(AUTISM In London in 1900 is not going to be the title of the novel. Well -- probably not. I'm writing this novel directly onto the blog, and when I write a novel, I generally don't have a title for it when I start. As soon as I know the title of this one, so will you.)
At about 9:14 AM on Tuesday, the 8th of May, 1900, police were in Victoria Station, looking for a fugitive, questioning people who might've seen him running through a crowded platform. A Constable Smith was herding a young man toward Inspector Raymond, who was in charge of the investigation -- herding is how Smith thought of the difficult task of impelling the young man toward the Inspector. At first Smith had just taken the man by the arm, but he hadn't seemed to've liked that at all and became very upset and gave a loud and alarming bellow until he was let go of again, when he went right back to muttering, as he'd been doing until he was touched. The man seemed witless and didn't react at all to Smith's request to come with him, but by standing a step back from him and thrusting his arms in the direction of Inspector Raymond -- as if he were rolling a barrel -- Smith was managing to impel the man in Raymond's direction. The herding didn't seem to bother the man, and it didn't interrupt his excited, nonstop muttering. And the muttering was why Smith was bringing the man to Inspector Raymond: because he was muttering about a man who'd just been running through the platform, quite possibly the man the police were looking for.
Hugh, one of the Constables standing next to the Inspector, saw the two of them coming and approached. Smith only had time to shout, "Don't touch -- " before Hugh did, in fact, touch the poor man's arm, at which he stood still and bellowed just as before. Hugh immediately let the man's arm go again. The muttering began again. Hugh and Smith exchanged a glance and shrugged at each other. Then Hugh leaned in close to the man's face and asked, "Would you come with us, please?" The man stopped muttering just for the instant it took him to nod, and he did, indeed, docilely follow Hugh. Young Hugh, Smith thought: a sharp lad, that one. Most likely make Chief Inspector long before I retire a Constable. Got him to follow, just like that. I couldn't even get him to stop muttering and listen to me.
Inspector Raymond raised his chin in a gesture for Smith to speak. "This young man here, Sir, he may've seen the one we're looking for. He -- "
Hugh interrupted Smith, abruptly, but he managed to pull it off without seeming rude: he leaned in close to the man's face again and asked slowly: "What is your name?" The man's stream of muttering paused long enough for him to answer: "Charles Evans," and then the muttering resumed; "...was just a bit off, a minute or two fast but then for an 1883 it's not so much but of course I have no way of knowing how often he re-sets it and of course the maintenance the maintenance is a complete unknown but it's just so strange with that chain to have it together with that chain is really very unusual and it was about to come out the pocket it was about to come out it was about to come out it was like he didn't know he had it it was about to come out and there was a scratch near the stem but of course that's hardly unusual the chain with it though that chain with that's very unusual..."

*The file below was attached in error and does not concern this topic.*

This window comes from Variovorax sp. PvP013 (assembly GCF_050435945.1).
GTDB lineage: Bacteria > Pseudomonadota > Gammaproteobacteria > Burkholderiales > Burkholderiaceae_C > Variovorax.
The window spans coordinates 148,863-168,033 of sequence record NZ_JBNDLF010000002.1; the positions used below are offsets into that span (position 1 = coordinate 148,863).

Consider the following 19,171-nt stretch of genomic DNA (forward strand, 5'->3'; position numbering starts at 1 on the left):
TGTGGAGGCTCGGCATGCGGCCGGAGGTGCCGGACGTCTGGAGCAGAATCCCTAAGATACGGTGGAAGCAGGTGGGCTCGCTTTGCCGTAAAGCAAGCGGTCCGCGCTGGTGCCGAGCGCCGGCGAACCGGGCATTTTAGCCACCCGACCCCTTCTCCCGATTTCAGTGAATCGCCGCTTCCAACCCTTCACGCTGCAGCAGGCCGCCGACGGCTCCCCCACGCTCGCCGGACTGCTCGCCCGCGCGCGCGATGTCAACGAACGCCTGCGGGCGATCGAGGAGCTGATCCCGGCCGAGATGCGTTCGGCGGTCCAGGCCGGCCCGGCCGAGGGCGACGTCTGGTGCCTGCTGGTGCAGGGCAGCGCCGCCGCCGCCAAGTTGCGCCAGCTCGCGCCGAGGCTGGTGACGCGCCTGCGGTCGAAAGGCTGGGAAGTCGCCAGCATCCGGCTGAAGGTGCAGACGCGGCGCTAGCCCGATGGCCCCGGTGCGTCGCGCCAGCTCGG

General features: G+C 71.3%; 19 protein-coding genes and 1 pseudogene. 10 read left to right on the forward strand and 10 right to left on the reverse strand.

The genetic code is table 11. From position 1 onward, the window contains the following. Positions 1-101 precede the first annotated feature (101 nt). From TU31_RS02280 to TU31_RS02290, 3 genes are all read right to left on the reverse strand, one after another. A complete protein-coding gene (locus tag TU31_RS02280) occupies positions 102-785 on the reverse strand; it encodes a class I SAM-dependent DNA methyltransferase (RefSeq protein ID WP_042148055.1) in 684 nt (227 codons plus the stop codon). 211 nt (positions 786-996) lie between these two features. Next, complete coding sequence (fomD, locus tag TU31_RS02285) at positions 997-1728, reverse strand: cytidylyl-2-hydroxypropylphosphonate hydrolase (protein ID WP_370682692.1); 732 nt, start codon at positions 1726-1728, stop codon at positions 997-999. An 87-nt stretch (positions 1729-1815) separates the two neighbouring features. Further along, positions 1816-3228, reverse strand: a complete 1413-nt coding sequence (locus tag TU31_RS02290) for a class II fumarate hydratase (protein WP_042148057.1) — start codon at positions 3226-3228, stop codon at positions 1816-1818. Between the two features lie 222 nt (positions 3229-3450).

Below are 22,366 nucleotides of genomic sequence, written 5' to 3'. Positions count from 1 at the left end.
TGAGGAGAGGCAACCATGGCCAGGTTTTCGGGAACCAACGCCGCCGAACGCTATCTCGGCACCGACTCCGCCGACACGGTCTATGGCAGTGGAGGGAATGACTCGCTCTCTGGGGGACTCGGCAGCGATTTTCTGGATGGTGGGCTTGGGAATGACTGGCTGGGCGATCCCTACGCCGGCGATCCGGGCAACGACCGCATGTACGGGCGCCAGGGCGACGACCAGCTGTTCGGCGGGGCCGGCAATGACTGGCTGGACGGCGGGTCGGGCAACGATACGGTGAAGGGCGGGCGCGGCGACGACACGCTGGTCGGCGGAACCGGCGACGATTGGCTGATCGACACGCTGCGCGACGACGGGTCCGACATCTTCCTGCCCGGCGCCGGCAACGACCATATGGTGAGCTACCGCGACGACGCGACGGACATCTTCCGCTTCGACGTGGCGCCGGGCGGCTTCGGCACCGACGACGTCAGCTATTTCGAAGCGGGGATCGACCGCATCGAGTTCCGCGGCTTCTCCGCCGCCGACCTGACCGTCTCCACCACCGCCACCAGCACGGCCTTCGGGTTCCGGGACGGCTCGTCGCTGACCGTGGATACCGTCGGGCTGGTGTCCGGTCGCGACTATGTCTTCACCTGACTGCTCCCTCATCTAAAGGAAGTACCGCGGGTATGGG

"He's been like that almost non-stop for two minutes, Sir, and who knows how much longer before I noticed him. I think he's talking about a man who was running through the platform a little while ago, running so that his watch almost flew out of his pocket, and there was something unusual about the chain -- " Evans paused in mid-babble and said a bit louder than his usual mutter:
"Yes, the chain, the chain, it was very unusual with an 1883, with an 1883, of course there are millions of them and their chains are never like that, never," dropping back down to the mutter, "I've never seen one like that, and the thing is that I don't if know he was careless or if it needed to be repaired, and, oh," and he stopped muttering suddenly and his eyes rolled and he fainted. Raymond and Smith each managed to grab one of his arms before he fell, and carried him toward a bench, Raymond shouting for the people on the bench to please let us have it, thank you, ladies and gentlemen, and at about that moment Evans regained consciousness and went very stiff and bellowed piteously. "He doesn't like being touched, Sir," Smith noted, but Evans still wasn't walking on his own, and the bellowing -- it was really heart-rending, you'd think Evans was being burned alive -- continued until they sat him down and let go. Then Evans was quiet, no more muttering. He just sat there rocking back and forth with his shoulders hunched very high. The Inspector leaned in close and said gently, "don't worry, we're not going to touch you any more." At that Evans dropped his shoulders a bit and seemed much more relaxed. He became less hunched, rocked slowly, rubbed his thighs with both hands, then took a deep breath and shuddered. "Johnson," the Inspector barked. "Get the man some water. Hornsby. See if there's a doctor about in this crowd. Church. You know Latham, at the Latham plant? The young one, Albert Latham. See if you can fetch him. Use the telephone, there. They have a telephone in the plant."